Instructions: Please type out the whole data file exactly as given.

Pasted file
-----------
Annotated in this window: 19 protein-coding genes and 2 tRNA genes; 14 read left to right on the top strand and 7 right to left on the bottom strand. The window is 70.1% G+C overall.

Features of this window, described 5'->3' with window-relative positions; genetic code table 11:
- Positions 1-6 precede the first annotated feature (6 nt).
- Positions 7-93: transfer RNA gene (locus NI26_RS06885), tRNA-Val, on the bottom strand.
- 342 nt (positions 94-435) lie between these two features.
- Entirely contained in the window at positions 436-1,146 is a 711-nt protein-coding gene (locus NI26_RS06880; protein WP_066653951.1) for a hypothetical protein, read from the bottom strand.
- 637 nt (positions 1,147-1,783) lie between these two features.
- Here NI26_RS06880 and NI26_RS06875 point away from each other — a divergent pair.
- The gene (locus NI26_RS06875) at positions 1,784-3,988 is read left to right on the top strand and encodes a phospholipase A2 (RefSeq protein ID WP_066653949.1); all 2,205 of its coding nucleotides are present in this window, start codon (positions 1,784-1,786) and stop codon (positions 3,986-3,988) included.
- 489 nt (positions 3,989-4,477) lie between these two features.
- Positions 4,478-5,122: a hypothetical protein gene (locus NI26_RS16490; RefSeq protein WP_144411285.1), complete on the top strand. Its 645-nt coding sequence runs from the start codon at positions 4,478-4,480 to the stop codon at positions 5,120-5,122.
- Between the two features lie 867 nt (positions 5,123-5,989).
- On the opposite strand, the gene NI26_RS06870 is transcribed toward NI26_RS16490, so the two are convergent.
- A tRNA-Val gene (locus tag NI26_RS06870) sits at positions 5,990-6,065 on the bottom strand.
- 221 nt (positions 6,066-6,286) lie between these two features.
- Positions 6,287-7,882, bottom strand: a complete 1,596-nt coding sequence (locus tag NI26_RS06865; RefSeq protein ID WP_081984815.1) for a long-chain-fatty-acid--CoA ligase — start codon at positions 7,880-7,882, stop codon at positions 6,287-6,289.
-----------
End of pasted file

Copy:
Annotated in this window: 19 protein-coding genes and 2 tRNA genes; 14 read left to right on the top strand and 7 right to left on the bottom strand. The window is 70.1% G+C overall.

Features of this window, described 5'->3' with window-relative positions; genetic code table 11:
- Positions 1-6 precede the first annotated feature (6 nt).
- Positions 7-93: transfer RNA gene (locus NI26_RS06885), tRNA-Val, on the bottom strand.
- 342 nt (positions 94-435) lie between these two features.
- Entirely contained in the window at positions 436-1,146 is a 711-nt protein-coding gene (locus NI26_RS06880; protein WP_066653951.1) for a hypothetical protein, read from the bottom strand.
- 637 nt (positions 1,147-1,783) lie between these two features.
- Here NI26_RS06880 and NI26_RS06875 point away from each other — a divergent pair.
- The gene (locus NI26_RS06875) at positions 1,784-3,988 is read left to right on the top strand and encodes a phospholipase A2 (RefSeq protein ID WP_066653949.1); all 2,205 of its coding nucleotides are present in this window, start codon (positions 1,784-1,786) and stop codon (positions 3,986-3,988) included.
- 489 nt (positions 3,989-4,477) lie between these two features.
- Positions 4,478-5,122: a hypothetical protein gene (locus NI26_RS16490; RefSeq protein WP_144411285.1), complete on the top strand. Its 645-nt coding sequence runs from the start codon at positions 4,478-4,480 to the stop codon at positions 5,120-5,122.
- Between the two features lie 867 nt (positions 5,123-5,989).
- On the opposite strand, the gene NI26_RS06870 is transcribed toward NI26_RS16490, so the two are convergent.
- A tRNA-Val gene (locus tag NI26_RS06870) sits at positions 5,990-6,065 on the bottom strand.
- 221 nt (positions 6,066-6,286) lie between these two features.
- Positions 6,287-7,882, bottom strand: a complete 1,596-nt coding sequence (locus tag NI26_RS06865; RefSeq protein ID WP_081984815.1) for a long-chain-fatty-acid--CoA ligase — start codon at positions 7,880-7,882, stop codon at positions 6,287-6,289.